The Privileges of Normalcy: The hidden struggles of being 'dis'abled



During the summer of 2020, I joined a Christian book club. I had been reminded of and was educated on the fact that what one person may see as a need, others may consider a privilege. In his essay on Normalcy, disability theorist Leonard Davis states that: “Why the modern binary [of] – normal/abnormal – must be maintained is a complex question.” (DAVIS 1995). He then claims “But we can begin by accounting for desire to split the bodies into two immutable categories: whole and incomplete, the abled and disabled, normal and abnormal, functional and dysfunctional.” (DAVIS 1995). I decided to create a list of what I feel are privileges, those without disability or mental health struggles MAY have and not even realise. I want to emphasise my use of the word may, as we are all humans and come from different backgrounds with varying circumstances.


1. Personal Independence


Moving out of home has become a norm in today’s society. However, when you have a disability, you may not reach the same level of independence as your peers do once you reach adulthood. This means you are often left with the boundaries that others leave behind once they start college or reach the age of 18. Want to go out to spend the day around town with a friend? You’ll probably have to check that nothing is going on at home first. Socialising or even leaving the house involves telling them where you’re going, who you’re going with, what you’re doing, and when you’re back. In short, mammy and daddy (Or whoever else is responsible for caring for you) must have a least a rough idea of what you’re doing with your day. Living at home means prioritising family. When you’re at home, it’s a case of we’re all in this together rather than the each to their own mentality that may be found in other households. This one could just be me comparing my life to those who live in ‘digs’ (renting with others their age), but I feel like it’s still the case for others.


2. Freedom from Family


When you have a disability, you are often dependent on family for support. You have to put up with your family more, even when they get on your nerves. This means washing up straight away when you’d rather eat or relax. It means feeling guilty when you choose to do your own thing instead of walking the dog straight away or helping out with jobs around the house. This guilt often comes from having fights with your parents (or guardians) about small almost insignificant things such as complaining about helping out with housework or asking what time dinner is so you don’t ruin your appetite if you need to have a late lunch. However, they are still there for you when you need them. There’s nothing like a heartfelt chat with mammy. If you do live away from home, just remember it’s a privilege, not a right. Not everyone has the ability or resources (e.g., financial or mental) to move out of home.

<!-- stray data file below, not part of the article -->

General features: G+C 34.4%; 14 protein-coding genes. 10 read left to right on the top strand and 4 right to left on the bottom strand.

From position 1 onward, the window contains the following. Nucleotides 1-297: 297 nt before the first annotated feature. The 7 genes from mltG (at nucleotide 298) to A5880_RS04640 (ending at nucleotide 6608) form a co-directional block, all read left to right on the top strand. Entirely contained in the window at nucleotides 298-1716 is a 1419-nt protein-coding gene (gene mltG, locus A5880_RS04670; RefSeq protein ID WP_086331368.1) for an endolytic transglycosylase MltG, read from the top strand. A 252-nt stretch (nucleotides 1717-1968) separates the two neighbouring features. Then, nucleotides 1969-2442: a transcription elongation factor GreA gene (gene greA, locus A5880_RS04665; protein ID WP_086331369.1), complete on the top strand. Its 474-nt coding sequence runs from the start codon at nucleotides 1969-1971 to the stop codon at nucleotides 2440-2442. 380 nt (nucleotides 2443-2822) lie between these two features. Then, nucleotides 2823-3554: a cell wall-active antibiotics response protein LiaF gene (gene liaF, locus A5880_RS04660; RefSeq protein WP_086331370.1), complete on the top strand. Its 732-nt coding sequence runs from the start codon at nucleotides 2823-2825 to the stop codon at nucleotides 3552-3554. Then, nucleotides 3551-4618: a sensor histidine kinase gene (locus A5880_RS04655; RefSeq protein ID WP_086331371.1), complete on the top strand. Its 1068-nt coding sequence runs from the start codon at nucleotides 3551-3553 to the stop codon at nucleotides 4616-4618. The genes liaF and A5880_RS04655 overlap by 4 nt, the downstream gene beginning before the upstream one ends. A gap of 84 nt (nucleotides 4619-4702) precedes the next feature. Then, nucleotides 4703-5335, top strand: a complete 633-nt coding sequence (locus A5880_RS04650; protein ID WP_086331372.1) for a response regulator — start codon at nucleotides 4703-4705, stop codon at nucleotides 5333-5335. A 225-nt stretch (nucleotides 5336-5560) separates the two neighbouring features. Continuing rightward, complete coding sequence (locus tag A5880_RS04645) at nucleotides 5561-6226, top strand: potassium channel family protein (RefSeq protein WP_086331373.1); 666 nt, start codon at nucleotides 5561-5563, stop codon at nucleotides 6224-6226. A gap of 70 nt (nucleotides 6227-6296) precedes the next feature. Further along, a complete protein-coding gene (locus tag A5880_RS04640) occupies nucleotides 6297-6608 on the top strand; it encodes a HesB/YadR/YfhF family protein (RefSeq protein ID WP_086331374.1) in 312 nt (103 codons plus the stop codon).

3. Increased risk of stigma


When you have a disability, you’re more likely to feel like people are laughing at you or something’s wrong with you. There may even be part of you that you embrace as your own, but once you are faced with a particular group of people, you feel like you’re forced to change who you are. Also, even though you may have an invisible disability, you have built up an inner paranoia that people know you have a disability, and this makes you stand out, not in a good way. There’s the old saying ‘sticks and stones may break my bones, but words will never hurt me,' but trust me, they do. Names stick and can haunt you for life. Other times, an unwanted memory comes back and takes control over how you feel. Either way, this is a call to action, don’t judge others just because they judge you. It doesn’t matter if you’re a Christian or not, that’s just common decency.


4. Increased risk of vulnerability


When you have a disability like autism or even struggle with your mental health, trusting people can be challenging. When you have autism, you may be more open with people, putting a filter on what we say can be hard sometimes. People can take advantage of you for your money or personality. We also struggle with socialising and understanding (platonic) relationships which makes friendships tricky. If we have gotten hurt in the past, this will make us doubt what people are saying in future or current friendships.